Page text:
Home > divorce, family law general > Fighting over Stuff: Do you really want to Die on This Battlefield?

Fighting over Stuff: Do you really want to Die on This Battlefield?

**Note:  This particular post is contributed by a friend of mine who is in practice in Wyoming.  He’s been a lawyer for 10+ years now, and has seen an awful lot.  Hopefully he’ll be contributing more in the future as well.

Clients often ask, “how much is this going to cost me?”.  Most clients are not amused with my typical answer – It depends.

The cost of divorce litigation can be directly proportional to the emotional value one places on the material assets acquired during the marriage.

Look what he "won" in his divorce!

Most possessions a couple acquires during a marriage would either end up at the DI or sold for pennies on the dollar at a garage sale if the marriage would not have failed.

People faced with divorce situations tend to focus on items that have little or no value, rather than concern themselves with the well-being of their children or their own future well being. These people are hurt and they want to get “even”.  I have seen situations where clients have spent hundreds of dollars on attorneys fees fighting over a four year old barbeque set just because they did not want the other person to have it.  Not only is this a waste of valuable resources if your negotiations fail, you are likely to face the wrath of the judge if the matter goes to court.

Decide what things are important from the outset.  What do you need to get back on your feet?  What do you need to start your new life?  What can you live without?  These are questions that need to be answered early on in your divorce case.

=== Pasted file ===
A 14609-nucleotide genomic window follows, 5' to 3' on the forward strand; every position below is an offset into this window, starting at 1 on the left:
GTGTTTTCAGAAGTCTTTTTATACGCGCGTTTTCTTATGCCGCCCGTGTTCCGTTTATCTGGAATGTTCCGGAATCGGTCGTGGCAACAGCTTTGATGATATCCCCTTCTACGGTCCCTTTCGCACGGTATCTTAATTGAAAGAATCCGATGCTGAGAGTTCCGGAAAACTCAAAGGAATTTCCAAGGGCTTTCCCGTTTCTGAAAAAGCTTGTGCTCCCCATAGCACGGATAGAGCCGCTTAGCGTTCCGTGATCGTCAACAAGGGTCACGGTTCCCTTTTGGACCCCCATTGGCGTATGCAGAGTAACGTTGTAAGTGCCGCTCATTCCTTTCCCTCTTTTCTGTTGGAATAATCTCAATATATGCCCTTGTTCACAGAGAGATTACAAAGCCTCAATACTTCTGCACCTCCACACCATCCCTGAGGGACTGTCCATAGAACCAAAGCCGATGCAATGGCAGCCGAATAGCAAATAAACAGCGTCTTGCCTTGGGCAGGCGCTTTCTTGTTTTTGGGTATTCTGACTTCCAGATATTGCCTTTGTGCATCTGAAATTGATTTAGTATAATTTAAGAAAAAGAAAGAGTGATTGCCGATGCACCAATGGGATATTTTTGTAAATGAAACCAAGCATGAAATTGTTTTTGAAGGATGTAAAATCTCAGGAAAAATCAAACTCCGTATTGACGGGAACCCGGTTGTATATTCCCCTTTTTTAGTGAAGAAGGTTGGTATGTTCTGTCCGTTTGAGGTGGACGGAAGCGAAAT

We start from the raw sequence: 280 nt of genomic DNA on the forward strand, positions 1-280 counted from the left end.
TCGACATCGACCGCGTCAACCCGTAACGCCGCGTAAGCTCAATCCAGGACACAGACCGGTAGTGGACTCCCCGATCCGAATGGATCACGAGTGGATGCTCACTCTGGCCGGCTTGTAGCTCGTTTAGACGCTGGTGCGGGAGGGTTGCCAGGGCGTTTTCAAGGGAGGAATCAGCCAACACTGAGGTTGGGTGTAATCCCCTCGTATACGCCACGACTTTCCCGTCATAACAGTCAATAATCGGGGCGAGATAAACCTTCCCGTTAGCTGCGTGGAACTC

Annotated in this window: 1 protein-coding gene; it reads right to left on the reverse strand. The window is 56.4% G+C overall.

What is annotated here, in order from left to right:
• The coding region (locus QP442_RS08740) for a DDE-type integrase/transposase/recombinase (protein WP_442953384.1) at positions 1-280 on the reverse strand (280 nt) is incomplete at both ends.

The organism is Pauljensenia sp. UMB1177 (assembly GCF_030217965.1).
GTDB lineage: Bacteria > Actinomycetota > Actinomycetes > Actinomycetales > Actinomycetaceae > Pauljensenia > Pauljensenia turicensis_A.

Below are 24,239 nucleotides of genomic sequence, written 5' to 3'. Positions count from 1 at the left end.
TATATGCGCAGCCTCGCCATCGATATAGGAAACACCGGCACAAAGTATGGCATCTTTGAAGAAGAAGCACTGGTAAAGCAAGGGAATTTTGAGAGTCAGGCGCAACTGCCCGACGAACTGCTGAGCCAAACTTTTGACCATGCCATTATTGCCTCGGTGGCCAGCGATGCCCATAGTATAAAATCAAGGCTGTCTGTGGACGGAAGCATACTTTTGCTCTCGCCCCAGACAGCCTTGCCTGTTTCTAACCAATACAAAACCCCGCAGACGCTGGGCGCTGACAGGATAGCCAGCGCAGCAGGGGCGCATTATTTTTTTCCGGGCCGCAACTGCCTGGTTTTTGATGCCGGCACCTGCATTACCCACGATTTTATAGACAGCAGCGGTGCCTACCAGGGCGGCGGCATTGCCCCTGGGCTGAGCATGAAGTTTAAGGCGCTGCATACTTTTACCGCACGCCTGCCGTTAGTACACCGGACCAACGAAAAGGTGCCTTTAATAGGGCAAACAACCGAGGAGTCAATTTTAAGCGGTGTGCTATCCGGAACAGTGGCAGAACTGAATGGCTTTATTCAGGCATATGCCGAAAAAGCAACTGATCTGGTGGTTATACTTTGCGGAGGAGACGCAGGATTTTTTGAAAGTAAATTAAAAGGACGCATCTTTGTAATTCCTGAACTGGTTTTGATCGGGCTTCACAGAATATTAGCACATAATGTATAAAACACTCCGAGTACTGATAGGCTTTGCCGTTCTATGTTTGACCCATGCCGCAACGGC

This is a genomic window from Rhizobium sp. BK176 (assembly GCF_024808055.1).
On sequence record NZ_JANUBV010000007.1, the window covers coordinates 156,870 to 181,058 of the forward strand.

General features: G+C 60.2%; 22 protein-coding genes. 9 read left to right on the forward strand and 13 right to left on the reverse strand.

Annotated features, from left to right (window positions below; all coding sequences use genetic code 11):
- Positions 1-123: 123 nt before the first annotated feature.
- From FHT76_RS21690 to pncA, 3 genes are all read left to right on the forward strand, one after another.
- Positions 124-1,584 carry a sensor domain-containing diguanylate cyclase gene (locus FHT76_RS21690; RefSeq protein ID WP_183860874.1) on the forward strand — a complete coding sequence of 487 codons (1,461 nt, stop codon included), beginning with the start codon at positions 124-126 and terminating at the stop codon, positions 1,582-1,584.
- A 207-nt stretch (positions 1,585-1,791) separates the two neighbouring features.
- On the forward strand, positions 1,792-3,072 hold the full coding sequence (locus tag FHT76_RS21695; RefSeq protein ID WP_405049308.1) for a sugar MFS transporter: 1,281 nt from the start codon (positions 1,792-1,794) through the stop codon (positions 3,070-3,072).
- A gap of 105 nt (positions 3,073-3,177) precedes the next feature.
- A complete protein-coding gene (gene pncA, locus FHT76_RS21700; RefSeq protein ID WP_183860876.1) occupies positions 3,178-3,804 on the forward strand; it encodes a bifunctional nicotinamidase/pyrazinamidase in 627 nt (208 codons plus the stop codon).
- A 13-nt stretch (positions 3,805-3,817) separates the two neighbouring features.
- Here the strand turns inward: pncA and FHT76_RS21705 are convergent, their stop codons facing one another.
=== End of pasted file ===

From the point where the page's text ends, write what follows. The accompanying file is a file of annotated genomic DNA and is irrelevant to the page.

If you and your spouse have agreed on a custody arrangement, then the division of certain assets should be according to who will have custody of the children.  Washers, dryers, beds and other items necessary to take care of children should stay with the party who has custody of the children.  If you are not going to have custody, then you shouldn’t spend the value of these items in attorneys fees trying to “fight for what is yours”.  You should try to work with the other side as much as possible to have an equitable distribution of the assets and debts.

I cannot tell you how often I have heard, “this is just ‘so and so’ winning again.”  Nobody is winning.  The best thing you can do for yourself and your children is to get out with the least amount of damage.  Things can be replaced.  Most of what you accumulated is just used “junk”.  Get over it.  Move on.

“What should I fight for then?  If everything is junk I might as well just walk out the door.”  Don’t take things to that extreme either.  Before you meet with your lawyer you should gather whatever information you can on your financial health.  What assets do you have?  What debts do you have?  Do you have the means to maintain assets?  Anything that has a payment, requires maintenance and insurance, and actually depreciates in value should be tossed out immediately.  The more information your lawyer has on your financial well being, the easier it will be for your lawyer to help guide you through the process.

“I want my lawyer to ‘fight’ for everything.”  If you have a lawyer who promises to “fight” for everything, you had better be prepared to pay for the fight.  Fight for what is right and fair.  Leave the rest behind.

**A little Illustration:  from “When Harry Met Sally”:  The Wagon Wheel Coffee Table scene.  Listen carefully.  Incorporate in your attitude toward your property settlement in your divorce.

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